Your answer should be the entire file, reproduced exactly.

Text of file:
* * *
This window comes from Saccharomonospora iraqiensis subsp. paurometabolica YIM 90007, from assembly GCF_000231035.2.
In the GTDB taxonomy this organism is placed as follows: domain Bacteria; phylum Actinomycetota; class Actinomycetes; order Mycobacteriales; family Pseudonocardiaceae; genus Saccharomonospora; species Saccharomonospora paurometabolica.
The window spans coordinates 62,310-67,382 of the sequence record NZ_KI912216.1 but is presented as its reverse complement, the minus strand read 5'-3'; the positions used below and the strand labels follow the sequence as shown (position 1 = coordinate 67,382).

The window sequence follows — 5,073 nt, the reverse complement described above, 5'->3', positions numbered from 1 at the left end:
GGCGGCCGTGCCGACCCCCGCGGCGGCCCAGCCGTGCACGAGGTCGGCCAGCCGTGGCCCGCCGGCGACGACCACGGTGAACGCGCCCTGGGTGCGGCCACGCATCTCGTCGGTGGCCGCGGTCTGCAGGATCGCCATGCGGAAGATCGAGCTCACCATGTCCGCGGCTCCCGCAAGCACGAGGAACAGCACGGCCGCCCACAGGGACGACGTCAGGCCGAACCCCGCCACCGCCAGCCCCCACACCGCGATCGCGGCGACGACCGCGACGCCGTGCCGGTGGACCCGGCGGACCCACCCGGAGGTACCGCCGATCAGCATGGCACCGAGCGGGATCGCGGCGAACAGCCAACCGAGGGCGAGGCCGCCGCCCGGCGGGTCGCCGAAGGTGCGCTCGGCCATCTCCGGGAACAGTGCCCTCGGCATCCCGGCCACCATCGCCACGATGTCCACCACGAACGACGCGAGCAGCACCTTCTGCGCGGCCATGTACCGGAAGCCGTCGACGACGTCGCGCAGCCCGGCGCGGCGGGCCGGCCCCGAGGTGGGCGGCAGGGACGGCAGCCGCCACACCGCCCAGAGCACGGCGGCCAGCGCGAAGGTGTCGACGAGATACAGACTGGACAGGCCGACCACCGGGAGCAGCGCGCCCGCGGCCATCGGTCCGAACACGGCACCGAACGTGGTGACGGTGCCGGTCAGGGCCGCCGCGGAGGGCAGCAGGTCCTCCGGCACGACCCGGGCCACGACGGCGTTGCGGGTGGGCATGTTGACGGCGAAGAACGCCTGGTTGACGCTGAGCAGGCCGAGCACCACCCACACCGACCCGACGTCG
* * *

This window comes from Saccharomonospora iraqiensis subsp. paurometabolica YIM 90007, from assembly GCF_000231035.2.
In the GTDB taxonomy this organism is placed as follows: domain Bacteria; phylum Actinomycetota; class Actinomycetes; order Mycobacteriales; family Pseudonocardiaceae; genus Saccharomonospora; species Saccharomonospora paurometabolica.
The window spans coordinates 62,310-67,382 of the sequence record NZ_KI912216.1 but is presented as its reverse complement, the minus strand read 5'-3'; the positions used below and the strand labels follow the sequence as shown (position 1 = coordinate 67,382).

The window sequence follows — 5,073 nt, the reverse complement described above, 5'->3', positions numbered from 1 at the left end:
GGCGGCCGTGCCGACCCCCGCGGCGGCCCAGCCGTGCACGAGGTCGGCCAGCCGTGGCCCGCCGGCGACGACCACGGTGAACGCGCCCTGGGTGCGGCCACGCATCTCGTCGGTGGCCGCGGTCTGCAGGATCGCCATGCGGAAGATCGAGCTCACCATGTCCGCGGCTCCCGCAAGCACGAGGAACAGCACGGCCGCCCACAGGGACGACGTCAGGCCGAACCCCGCCACCGCCAGCCCCCACACCGCGATCGCGGCGACGACCGCGACGCCGTGCCGGTGGACCCGGCGGACCCACCCGGAGGTACCGCCGATCAGCATGGCACCGAGCGGGATCGCGGCGAACAGCCAACCGAGGGCGAGGCCGCCGCCCGGCGGGTCGCCGAAGGTGCGCTCGGCCATCTCCGGGAACAGTGCCCTCGGCATCCCGGCCACCATCGCCACGATGTCCACCACGAACGACGCGAGCAGCACCTTCTGCGCGGCCATGTACCGGAAGCCGTCGACGACGTCGCGCAGCCCGGCGCGGCGGGCCGGCCCCGAGGTGGGCGGCAGGGACGGCAGCCGCCACACCGCCCAGAGCACGGCGGCCAGCGCGAAGGTGTCGACGAGATACAGACTGGACAGGCCGACCACCGGGAGCAGCGCGCCCGCGGCCATCGGTCCGAACACGGCACCGAACGTGGTGACGGTGCCGGTCAGGGCCGCCGCGGAGGGCAGCAGGTCCTCCGGCACGACCCGGGCCACGACGGCGTTGCGGGTGGGCATGTTGACGGCGAAGAACGCCTGGTTGACGCTGAGCAGGCCGAGCACCACCCACACCGACCCGACGTCG